When I sleep I see words. Big words. Little words. Entire phrases like: “total shareholder return is the amount investors receive in capital gains and dividends.” Or even whole one-sentence paragraphs: “the material risk factors that could cause actual results to differ materially from the forward-looking information and statements contained herein and the material risk factors or assumptions that were used to develop them include, without limitation: our assumptions regarding production levels, sales volumes…” (That makes perfect, if long-winded, sense by the way). And last night I was even editing and recomposing the sentences I was speaking as I was speaking (which is not, by the way, effective communication, just ask J).
I started my new job at Creative Fire two weeks ago. This is a particularly busy time of year, with multiple annual reports nearing their deadlines and a myriad of other projects somehow occurring simultaneously. It is a bit mysterious in an awe inspiring sort of way. And I’ve jumped right into the thick of things. It has been awhile since my composition and correction skills have been so thoroughly exercised, and I feel a bit like I’m drinking from a fire hose, but I’m thrilled to be a part of it. Oh, and it hasn’t been all net earnings and disclaimers (that’s just the fun stuff!), there is a somewhat surprising range of production going on that draws on the breadth of my writing skills.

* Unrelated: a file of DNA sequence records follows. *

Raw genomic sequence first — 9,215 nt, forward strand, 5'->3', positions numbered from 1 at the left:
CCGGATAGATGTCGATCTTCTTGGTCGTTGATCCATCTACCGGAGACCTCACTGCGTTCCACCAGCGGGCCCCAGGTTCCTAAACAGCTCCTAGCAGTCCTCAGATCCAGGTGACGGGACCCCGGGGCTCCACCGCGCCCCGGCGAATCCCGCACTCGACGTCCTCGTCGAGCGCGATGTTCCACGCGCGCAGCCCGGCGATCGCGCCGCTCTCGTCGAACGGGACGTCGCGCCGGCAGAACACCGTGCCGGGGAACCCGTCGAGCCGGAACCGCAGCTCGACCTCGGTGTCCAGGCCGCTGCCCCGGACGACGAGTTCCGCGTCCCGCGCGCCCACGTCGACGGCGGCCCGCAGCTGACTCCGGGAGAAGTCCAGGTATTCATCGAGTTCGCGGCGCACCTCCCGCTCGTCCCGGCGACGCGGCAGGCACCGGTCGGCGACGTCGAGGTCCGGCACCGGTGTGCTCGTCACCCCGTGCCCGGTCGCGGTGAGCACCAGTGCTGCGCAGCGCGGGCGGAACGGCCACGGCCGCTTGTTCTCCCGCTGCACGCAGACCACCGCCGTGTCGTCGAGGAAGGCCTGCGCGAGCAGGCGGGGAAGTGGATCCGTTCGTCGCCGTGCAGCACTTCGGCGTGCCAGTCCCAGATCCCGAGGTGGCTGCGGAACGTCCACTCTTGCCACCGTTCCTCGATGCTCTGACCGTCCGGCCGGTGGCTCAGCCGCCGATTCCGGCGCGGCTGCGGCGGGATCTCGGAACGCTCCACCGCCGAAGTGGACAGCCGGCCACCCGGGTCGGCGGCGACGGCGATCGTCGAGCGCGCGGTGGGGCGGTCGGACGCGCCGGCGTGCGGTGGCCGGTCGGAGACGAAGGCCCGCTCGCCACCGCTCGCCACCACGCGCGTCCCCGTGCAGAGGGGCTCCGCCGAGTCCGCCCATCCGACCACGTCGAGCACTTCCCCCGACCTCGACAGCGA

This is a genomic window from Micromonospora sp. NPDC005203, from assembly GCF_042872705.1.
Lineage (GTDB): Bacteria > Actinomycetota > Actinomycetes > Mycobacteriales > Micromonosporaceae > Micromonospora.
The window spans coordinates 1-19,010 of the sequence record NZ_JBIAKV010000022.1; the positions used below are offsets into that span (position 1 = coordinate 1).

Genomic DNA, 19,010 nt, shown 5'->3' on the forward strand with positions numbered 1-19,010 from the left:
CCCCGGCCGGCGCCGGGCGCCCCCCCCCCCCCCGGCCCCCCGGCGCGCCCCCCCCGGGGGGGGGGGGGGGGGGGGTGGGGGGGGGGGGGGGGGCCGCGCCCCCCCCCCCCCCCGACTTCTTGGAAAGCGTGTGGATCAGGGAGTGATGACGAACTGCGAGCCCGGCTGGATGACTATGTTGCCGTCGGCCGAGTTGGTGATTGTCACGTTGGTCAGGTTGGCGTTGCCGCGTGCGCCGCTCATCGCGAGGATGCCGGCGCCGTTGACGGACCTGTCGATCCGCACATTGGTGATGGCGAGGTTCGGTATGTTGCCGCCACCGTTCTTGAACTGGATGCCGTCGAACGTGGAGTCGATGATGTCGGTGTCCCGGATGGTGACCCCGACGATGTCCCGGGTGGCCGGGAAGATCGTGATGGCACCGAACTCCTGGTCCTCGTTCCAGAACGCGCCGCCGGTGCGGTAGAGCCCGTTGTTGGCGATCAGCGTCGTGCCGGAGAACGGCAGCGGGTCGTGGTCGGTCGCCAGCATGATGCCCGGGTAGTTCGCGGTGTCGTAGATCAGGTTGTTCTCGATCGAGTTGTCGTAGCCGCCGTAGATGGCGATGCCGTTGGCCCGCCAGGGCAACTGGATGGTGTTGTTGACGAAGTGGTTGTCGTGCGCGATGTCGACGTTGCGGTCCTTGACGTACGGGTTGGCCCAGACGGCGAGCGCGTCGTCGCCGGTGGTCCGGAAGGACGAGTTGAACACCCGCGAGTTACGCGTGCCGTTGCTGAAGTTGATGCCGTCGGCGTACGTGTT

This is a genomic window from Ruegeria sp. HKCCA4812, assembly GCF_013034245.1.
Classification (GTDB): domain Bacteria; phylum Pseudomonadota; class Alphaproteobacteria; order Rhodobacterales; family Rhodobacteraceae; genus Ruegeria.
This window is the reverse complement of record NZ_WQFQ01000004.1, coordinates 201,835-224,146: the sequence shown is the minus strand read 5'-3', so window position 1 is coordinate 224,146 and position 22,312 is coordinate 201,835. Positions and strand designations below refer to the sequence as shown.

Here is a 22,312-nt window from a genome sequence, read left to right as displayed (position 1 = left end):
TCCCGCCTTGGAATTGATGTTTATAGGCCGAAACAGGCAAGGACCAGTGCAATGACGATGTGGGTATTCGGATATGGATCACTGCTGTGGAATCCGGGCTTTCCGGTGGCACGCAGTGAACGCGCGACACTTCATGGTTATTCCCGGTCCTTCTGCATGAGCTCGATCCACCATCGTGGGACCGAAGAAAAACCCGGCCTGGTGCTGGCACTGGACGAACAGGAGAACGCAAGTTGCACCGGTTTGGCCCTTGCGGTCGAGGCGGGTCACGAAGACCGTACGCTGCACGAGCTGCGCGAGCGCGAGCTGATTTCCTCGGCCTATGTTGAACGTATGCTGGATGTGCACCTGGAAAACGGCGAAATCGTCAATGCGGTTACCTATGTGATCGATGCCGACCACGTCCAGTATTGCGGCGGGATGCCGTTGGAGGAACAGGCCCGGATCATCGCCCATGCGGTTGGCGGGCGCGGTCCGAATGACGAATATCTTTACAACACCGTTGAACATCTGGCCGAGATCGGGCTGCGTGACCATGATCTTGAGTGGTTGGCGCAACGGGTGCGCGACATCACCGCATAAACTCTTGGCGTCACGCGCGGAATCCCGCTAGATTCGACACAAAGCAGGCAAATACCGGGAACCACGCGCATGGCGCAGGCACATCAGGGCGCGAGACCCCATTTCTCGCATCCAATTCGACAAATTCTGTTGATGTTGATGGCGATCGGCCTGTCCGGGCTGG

It is a vibrant place. Plus, the coffee is fantastic: it comes from a Starbucks machine that grinds fresh beans, brews, and pours right before your eyes (I didn’t get a picture of our machine, but it looks like this). And yesterday a great lunch from Souleio was provided for all the staff.
And while I’ve been adding to the overall effort where I can, I’m also learning the ropes. For instance, I’m back to working on a Mac for the first time in eight years. That’s not a huge issue, since it is pretty intuitive if you know even a little about Macs. I’m actually enjoying the Magic Mouse quite a bit (Apple creates great products with a quasi-futuristic feel to them). I’ve also been given access to Lynda.com – one of the things that I felt I might miss from the U of S.
Anyway, these are just little extras – but for me they matter, and I’m immensely enjoying them.
And I think it works. I mean, I think it helps the staff feel engaged, appreciated, and creative. I know I feel like my brain is on fire. I mean that in a good way!